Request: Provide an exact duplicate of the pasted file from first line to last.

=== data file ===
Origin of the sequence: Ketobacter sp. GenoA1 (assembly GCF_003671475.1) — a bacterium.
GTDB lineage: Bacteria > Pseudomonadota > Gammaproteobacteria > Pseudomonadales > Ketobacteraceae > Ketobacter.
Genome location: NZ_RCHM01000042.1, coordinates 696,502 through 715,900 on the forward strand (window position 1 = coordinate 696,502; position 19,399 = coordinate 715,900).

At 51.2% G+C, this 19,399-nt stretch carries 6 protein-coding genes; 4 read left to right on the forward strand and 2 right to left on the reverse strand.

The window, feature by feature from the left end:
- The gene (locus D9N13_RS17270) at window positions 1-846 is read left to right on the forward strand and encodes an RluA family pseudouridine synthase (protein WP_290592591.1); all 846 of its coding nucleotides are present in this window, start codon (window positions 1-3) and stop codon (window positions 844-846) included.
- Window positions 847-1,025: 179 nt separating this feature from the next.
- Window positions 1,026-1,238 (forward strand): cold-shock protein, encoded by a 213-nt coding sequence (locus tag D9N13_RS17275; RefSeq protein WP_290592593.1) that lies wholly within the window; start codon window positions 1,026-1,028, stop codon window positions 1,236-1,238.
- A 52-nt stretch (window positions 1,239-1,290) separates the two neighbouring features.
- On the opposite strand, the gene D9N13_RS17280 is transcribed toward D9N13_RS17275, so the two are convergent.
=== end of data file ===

Origin of the sequence: Ketobacter sp. GenoA1 (assembly GCF_003671475.1) — a bacterium.
GTDB lineage: Bacteria > Pseudomonadota > Gammaproteobacteria > Pseudomonadales > Ketobacteraceae > Ketobacter.
Genome location: NZ_RCHM01000042.1, coordinates 696,502 through 715,900 on the forward strand (window position 1 = coordinate 696,502; position 19,399 = coordinate 715,900).

At 51.2% G+C, this 19,399-nt stretch carries 6 protein-coding genes; 4 read left to right on the forward strand and 2 right to left on the reverse strand.

The window, feature by feature from the left end:
- The gene (locus D9N13_RS17270) at window positions 1-846 is read left to right on the forward strand and encodes an RluA family pseudouridine synthase (protein WP_290592591.1); all 846 of its coding nucleotides are present in this window, start codon (window positions 1-3) and stop codon (window positions 844-846) included.
- Window positions 847-1,025: 179 nt separating this feature from the next.
- Window positions 1,026-1,238 (forward strand): cold-shock protein, encoded by a 213-nt coding sequence (locus tag D9N13_RS17275; RefSeq protein WP_290592593.1) that lies wholly within the window; start codon window positions 1,026-1,028, stop codon window positions 1,236-1,238.
- A 52-nt stretch (window positions 1,239-1,290) separates the two neighbouring features.
- On the opposite strand, the gene D9N13_RS17280 is transcribed toward D9N13_RS17275, so the two are convergent.